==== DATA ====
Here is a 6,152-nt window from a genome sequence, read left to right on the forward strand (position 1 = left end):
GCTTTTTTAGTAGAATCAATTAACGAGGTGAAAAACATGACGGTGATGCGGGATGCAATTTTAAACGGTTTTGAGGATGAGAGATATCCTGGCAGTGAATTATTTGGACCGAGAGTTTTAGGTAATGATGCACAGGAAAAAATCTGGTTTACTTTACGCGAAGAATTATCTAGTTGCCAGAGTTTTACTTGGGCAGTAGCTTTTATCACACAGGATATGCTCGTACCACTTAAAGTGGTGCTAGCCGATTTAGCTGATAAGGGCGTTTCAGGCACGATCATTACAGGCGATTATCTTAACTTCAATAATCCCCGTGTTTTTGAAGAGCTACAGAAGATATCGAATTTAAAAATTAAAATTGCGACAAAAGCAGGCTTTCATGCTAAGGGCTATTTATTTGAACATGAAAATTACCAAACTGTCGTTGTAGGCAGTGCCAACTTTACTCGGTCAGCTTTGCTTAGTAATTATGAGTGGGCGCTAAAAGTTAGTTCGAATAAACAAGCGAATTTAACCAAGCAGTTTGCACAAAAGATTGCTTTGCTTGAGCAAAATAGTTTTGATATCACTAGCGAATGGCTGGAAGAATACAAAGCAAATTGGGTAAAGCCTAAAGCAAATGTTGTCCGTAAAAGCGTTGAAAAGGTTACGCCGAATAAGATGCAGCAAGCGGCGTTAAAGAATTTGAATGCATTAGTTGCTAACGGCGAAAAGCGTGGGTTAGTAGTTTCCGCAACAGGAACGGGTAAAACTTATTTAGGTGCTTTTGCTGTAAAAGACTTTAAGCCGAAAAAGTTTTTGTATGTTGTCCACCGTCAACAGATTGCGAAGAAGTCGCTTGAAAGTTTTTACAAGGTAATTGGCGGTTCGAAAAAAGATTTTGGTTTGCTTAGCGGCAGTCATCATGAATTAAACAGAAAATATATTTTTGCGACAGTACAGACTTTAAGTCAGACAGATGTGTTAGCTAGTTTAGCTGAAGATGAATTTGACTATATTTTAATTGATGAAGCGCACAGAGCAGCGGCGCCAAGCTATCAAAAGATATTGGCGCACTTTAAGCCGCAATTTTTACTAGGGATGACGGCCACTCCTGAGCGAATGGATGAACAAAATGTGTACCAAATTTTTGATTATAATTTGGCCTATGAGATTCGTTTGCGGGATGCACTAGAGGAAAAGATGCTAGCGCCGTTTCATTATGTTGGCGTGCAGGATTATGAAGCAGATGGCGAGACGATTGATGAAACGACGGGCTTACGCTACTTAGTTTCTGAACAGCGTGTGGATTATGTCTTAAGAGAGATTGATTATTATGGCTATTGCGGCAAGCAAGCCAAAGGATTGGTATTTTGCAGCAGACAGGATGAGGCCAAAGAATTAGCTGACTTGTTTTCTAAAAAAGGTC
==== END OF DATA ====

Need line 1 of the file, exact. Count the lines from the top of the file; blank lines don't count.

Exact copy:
Here is a 6,152-nt window from a genome sequence, read left to right on the forward strand (position 1 = left end):